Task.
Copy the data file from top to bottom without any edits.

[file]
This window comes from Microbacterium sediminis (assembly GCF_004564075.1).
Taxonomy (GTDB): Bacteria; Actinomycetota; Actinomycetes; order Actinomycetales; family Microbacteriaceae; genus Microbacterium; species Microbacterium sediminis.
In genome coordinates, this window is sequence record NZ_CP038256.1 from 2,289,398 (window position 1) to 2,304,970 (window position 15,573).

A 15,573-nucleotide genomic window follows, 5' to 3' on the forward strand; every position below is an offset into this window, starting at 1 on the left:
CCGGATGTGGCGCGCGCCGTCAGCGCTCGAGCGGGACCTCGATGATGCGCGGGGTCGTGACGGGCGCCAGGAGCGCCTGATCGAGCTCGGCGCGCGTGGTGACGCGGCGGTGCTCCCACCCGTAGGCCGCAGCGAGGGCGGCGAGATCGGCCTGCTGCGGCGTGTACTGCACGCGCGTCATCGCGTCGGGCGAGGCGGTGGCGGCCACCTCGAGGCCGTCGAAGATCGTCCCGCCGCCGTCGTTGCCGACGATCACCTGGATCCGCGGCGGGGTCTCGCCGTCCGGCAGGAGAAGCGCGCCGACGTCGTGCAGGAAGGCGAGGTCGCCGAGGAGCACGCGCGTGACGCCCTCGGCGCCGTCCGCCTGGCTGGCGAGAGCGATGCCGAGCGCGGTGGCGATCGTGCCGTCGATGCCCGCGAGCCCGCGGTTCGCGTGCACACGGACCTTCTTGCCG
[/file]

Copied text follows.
This window comes from Microbacterium sediminis (assembly GCF_004564075.1).
Taxonomy (GTDB): Bacteria; Actinomycetota; Actinomycetes; order Actinomycetales; family Microbacteriaceae; genus Microbacterium; species Microbacterium sediminis.
In genome coordinates, this window is sequence record NZ_CP038256.1 from 2,289,398 (window position 1) to 2,304,970 (window position 15,573).

A 15,573-nucleotide genomic window follows, 5' to 3' on the forward strand; every position below is an offset into this window, starting at 1 on the left:
CCGGATGTGGCGCGCGCCGTCAGCGCTCGAGCGGGACCTCGATGATGCGCGGGGTCGTGACGGGCGCCAGGAGCGCCTGATCGAGCTCGGCGCGCGTGGTGACGCGGCGGTGCTCCCACCCGTAGGCCGCAGCGAGGGCGGCGAGATCGGCCTGCTGCGGCGTGTACTGCACGCGCGTCATCGCGTCGGGCGAGGCGGTGGCGGCCACCTCGAGGCCGTCGAAGATCGTCCCGCCGCCGTCGTTGCCGACGATCACCTGGATCCGCGGCGGGGTCTCGCCGTCCGGCAGGAGAAGCGCGCCGACGTCGTGCAGGAAGGCGAGGTCGCCGAGGAGCACGCGCGTGACGCCCTCGGCGCCGTCCGCCTGGCTGGCGAGAGCGATGCCGAGCGCGGTGGCGATCGTGCCGTCGATGCCCGCGAGCCCGCGGTTCGCGTGCACACGGACCTTCTTGCCG